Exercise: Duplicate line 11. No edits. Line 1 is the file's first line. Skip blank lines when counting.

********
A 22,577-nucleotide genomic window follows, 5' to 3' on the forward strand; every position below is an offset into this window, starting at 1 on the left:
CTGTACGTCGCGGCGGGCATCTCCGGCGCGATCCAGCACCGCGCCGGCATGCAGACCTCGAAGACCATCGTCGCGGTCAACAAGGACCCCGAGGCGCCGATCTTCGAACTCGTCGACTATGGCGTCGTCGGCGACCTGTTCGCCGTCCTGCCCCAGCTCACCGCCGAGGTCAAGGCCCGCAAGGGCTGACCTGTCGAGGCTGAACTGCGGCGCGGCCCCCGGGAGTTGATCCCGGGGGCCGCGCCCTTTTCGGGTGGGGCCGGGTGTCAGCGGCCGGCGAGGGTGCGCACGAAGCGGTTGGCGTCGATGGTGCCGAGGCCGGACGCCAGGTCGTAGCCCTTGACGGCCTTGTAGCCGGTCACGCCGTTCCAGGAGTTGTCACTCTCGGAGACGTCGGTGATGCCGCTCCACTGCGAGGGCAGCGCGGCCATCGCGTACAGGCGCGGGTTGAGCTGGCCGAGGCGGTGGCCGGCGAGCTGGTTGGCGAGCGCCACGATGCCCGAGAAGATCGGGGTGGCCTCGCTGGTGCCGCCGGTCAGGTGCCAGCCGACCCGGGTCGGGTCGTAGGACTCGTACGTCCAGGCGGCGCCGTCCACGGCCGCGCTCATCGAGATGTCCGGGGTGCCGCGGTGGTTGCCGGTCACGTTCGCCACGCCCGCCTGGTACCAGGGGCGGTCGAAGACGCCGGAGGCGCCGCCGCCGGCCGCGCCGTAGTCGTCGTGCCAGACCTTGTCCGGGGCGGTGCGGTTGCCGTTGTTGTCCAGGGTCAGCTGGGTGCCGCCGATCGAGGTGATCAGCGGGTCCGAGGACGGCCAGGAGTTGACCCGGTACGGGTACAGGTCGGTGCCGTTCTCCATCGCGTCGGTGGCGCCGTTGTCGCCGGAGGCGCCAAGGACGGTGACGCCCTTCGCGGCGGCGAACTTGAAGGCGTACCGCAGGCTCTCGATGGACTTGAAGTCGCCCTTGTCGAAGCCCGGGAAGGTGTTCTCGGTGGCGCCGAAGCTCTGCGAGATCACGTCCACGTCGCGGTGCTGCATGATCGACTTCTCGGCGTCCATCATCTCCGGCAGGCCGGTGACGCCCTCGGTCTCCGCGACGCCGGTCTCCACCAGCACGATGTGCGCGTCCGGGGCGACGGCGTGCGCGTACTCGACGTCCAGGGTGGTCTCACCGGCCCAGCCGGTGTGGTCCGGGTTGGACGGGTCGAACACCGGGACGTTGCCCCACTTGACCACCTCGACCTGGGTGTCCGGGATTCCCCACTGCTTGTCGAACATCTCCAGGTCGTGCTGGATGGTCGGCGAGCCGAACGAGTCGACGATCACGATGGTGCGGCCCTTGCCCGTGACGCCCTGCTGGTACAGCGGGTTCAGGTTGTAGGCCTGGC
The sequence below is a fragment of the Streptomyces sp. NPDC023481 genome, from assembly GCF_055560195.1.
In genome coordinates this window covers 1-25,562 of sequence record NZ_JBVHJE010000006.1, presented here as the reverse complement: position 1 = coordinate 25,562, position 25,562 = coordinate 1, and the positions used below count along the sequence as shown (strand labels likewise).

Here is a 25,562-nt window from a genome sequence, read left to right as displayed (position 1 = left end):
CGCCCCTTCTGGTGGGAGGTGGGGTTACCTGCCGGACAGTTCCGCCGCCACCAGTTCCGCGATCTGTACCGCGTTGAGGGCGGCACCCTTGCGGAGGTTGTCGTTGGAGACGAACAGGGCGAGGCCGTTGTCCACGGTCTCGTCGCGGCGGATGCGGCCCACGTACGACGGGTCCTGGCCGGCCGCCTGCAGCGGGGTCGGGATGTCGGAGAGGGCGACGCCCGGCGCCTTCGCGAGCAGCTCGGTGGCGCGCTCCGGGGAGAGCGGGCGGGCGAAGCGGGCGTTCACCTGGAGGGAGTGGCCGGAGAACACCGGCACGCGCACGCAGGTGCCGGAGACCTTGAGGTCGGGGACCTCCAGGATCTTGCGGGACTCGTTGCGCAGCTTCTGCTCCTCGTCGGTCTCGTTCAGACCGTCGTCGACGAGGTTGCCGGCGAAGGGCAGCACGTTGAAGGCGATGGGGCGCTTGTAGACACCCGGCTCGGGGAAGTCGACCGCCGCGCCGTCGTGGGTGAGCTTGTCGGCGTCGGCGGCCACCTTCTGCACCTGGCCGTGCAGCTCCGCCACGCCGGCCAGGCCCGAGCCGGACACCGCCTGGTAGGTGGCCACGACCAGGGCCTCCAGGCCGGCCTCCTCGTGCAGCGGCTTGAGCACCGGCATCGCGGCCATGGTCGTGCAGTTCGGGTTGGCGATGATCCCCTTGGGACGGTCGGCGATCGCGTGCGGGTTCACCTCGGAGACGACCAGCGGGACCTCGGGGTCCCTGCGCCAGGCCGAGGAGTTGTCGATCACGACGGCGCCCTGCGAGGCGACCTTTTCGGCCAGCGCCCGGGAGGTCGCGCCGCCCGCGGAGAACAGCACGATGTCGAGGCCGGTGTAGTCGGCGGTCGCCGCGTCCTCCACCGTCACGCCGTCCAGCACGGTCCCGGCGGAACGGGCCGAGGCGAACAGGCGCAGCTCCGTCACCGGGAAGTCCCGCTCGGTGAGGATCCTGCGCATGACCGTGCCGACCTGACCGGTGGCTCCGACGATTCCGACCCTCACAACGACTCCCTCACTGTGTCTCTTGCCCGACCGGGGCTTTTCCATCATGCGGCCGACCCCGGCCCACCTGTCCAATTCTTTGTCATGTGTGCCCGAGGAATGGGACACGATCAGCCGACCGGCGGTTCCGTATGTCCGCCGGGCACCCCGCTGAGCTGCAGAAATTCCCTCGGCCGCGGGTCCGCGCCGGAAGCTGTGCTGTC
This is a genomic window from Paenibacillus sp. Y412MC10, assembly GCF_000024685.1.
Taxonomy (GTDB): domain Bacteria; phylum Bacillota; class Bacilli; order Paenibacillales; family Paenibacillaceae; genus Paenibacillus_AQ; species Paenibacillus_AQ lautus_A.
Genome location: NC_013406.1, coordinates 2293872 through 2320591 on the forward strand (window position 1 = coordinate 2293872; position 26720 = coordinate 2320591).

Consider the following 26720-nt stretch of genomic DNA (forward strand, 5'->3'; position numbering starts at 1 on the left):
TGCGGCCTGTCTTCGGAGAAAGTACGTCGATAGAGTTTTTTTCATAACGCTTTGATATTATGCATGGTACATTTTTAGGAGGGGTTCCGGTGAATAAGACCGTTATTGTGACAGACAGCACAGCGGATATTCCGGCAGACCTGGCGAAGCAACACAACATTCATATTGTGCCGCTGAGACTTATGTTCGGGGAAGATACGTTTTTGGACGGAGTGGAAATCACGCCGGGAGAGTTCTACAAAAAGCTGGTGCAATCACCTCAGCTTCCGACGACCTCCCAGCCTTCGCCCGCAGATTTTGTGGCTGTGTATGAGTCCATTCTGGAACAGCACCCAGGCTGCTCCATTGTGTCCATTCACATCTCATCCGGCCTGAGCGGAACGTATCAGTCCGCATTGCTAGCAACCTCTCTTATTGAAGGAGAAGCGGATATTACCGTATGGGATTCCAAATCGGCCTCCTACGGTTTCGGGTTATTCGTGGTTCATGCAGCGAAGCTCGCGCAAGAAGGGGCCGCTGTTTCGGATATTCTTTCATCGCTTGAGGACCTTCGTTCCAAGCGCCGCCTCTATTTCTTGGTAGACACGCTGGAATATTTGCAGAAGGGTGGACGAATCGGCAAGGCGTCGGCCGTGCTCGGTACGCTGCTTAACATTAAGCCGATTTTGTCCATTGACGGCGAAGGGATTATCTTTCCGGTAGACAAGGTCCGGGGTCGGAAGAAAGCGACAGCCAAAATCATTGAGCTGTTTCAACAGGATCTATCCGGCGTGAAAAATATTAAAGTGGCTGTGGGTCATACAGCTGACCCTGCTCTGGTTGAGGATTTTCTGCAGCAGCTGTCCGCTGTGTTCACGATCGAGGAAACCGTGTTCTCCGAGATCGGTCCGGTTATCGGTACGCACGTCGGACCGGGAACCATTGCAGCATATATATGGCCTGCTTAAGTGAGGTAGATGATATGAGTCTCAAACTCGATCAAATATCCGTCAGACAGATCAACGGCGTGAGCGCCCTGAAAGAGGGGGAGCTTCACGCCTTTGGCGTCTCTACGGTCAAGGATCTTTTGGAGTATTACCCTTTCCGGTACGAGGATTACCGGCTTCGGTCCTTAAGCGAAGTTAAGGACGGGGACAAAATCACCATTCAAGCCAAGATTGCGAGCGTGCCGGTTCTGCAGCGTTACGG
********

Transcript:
TGCGGCCTGTCTTCGGAGAAAGTACGTCGATAGAGTTTTTTTCATAACGCTTTGATATTATGCATGGTACATTTTTAGGAGGGGTTCCGGTGAATAAGACCGTTATTGTGACAGACAGCACAGCGGATATTCCGGCAGACCTGGCGAAGCAACACAACATTCATATTGTGCCGCTGAGACTTATGTTCGGGGAAGATACGTTTTTGGACGGAGTGGAAATCACGCCGGGAGAGTTCTACAAAAAGCTGGTGCAATCACCTCAGCTTCCGACGACCTCCCAGCCTTCGCCCGCAGATTTTGTGGCTGTGTATGAGTCCATTCTGGAACAGCACCCAGGCTGCTCCATTGTGTCCATTCACATCTCATCCGGCCTGAGCGGAACGTATCAGTCCGCATTGCTAGCAACCTCTCTTATTGAAGGAGAAGCGGATATTACCGTATGGGATTCCAAATCGGCCTCCTACGGTTTCGGGTTATTCGTGGTTCATGCAGCGAAGCTCGCGCAAGAAGGGGCCGCTGTTTCGGATATTCTTTCATCGCTTGAGGACCTTCGTTCCAAGCGCCGCCTCTATTTCTTGGTAGACACGCTGGAATATTTGCAGAAGGGTGGACGAATCGGCAAGGCGTCGGCCGTGCTCGGTACGCTGCTTAACATTAAGCCGATTTTGTCCATTGACGGCGAAGGGATTATCTTTCCGGTAGACAAGGTCCGGGGTCGGAAGAAAGCGACAGCCAAAATCATTGAGCTGTTTCAACAGGATCTATCCGGCGTGAAAAATATTAAAGTGGCTGTGGGTCATACAGCTGACCCTGCTCTGGTTGAGGATTTTCTGCAGCAGCTGTCCGCTGTGTTCACGATCGAGGAAACCGTGTTCTCCGAGATCGGTCCGGTTATCGGTACGCACGTCGGACCGGGAACCATTGCAGCATATATATGGCCTGCTTAAGTGAGGTAGATGATATGAGTCTCAAACTCGATCAAATATCCGTCAGACAGATCAACGGCGTGAGCGCCCTGAAAGAGGGGGAGCTTCACGCCTTTGGCGTCTCTACGGTCAAGGATCTTTTGGAGTATTACCCTTTCCGGTACGAGGATTACCGGCTTCGGTCCTTAAGCGAAGTTAAGGACGGGGACAAAATCACCATTCAAGCCAAGATTGCGAGCGTGCCGGTTCTGCAGCGTTACGG